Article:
As with most other loans, you can give your credit score the biggest boost by making your student loan payments on time. It's worth noting that student loans are typically treated as installment plans by the three major credit bureaus... Opting to defer on student loans, while not as ideal as repaying them because it simply delays the inevitable, won't hurt your credit score.

It also says:

In (U.S.) states where it is legal, employers may even check a job applicant's credit report before making a final job offer.

This means that if you lose your job, you might have a hard time getting another one, while having lots of debt. This is especially true if you work in retail, where you may handle money all the time. I've heard that register clerks are the biggest target for a credit check before hiring.

I agree with the need for an emergency fund and will suggest that it's more than just an "I'm unemployed" backup. As stated previously, it should b 6-8 months of bills, to include food and fuel. I'm going to say that's the minimum you should have saved, and you should have more ready for car, home, appliance, and other repair/replacement needs. I've gotten myself into trouble by paying my bills, only to need to figure out how to fix my car(s) the following week.

Your savings should be your "goto" for all emergencies, not your credit cards. Credit cards aren't evil, but they can get you into deep shi-, um, manure. Credit cards should only be there for extreme emergencies, where your savings just can't cover it all. They aren't usually used that way, but that's a different topic. However, if you pay off the credit card each month, before interest is applied, you can get away with using them to help boost your credit score. It's tough to maintain that discipline, with one misstep getting you interest charges, and more missteps causing you more problems. Again, most people aren't using them this way.

Now, back to the money bit you actually asked about.

Interest that you pay is your enemy. As others have done the math, I won't. Also, I agree with the snowball effect as well as paying off the largest interest rate first, and these coincide in your case, so there's not really much else to say.

Pay off the two high interest loans first. That leaves you $1238.45. Keep it as a start for your emergency fund. If you feel you need to put some towards the 3rd amount, put only $250-500 towards it.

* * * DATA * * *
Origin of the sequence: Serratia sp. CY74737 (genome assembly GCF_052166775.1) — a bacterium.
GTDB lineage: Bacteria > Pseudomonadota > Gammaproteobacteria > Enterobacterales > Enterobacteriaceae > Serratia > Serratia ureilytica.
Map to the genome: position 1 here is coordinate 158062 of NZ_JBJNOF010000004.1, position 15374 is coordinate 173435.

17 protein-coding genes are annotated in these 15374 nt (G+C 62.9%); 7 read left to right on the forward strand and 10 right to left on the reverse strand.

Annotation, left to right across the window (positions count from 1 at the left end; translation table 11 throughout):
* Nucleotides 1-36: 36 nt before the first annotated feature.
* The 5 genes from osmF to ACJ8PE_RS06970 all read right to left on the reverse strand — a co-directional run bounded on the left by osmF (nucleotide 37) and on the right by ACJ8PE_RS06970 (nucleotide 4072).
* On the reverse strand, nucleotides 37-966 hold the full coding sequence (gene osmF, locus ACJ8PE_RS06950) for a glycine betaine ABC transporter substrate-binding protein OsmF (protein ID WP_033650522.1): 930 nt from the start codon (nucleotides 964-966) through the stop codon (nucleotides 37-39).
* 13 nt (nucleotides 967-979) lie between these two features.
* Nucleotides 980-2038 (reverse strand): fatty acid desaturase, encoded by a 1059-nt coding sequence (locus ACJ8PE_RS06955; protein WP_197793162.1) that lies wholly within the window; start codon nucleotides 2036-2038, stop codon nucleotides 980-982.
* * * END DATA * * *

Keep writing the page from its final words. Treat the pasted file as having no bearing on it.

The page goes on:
You still want to pay that $9,584.80 off, so here's how to do it the "right way."

You just zeroed out 2 loans that gain you $280.21 worth of your monthly paycheck back into your pocket. Use part of that to roll into paying this loan. I'm going to suggest splitting it down the middle so you put $140.10 more each month toward the loan and $140.10 goes into your savings/emergency fund. (There's 1 penny left that you can just keep in your checking account.)

After a year, you'll have put almost $1700 in your savings account from your wage (plus whatever you kept from the $1238.45) and have paid that much extra to your loan. This is a great start. If you continue doing this, you'll have that 3rd loan paid off in under 2 years.

After that 2 years, you could have just over $4600 in savings. I've paid less than that for 3 out of the only 4 cars I've owned. Now you can save even more, since you have paid off that 3rd loan and can add another almost $500 a month to your savings. That's another $6000 a year you are saving at that point. That is, if those are your only 3 loans, which I suspect isn't the case, and you're "the average American."

After saying all that, you are going to pick whatever method you like best. So...

Good luck and I hope things work out for you!

@quid, bankruptcy should always be used as an absolute last resort. It stays on your credit report for 7 years, and it can block you from buying a house or car. Some lenders will still loan you money with a bankruptcy, but at very high interest rate, so you're likely to get back to where you were before the bankruptcy. Also, bankruptcy isn't always an option. Having less than $10k in unsecured debt usually doesn't let you have that option, and some people think it's a huge stigma against them, which will cause them mental pain not worth the financial savings.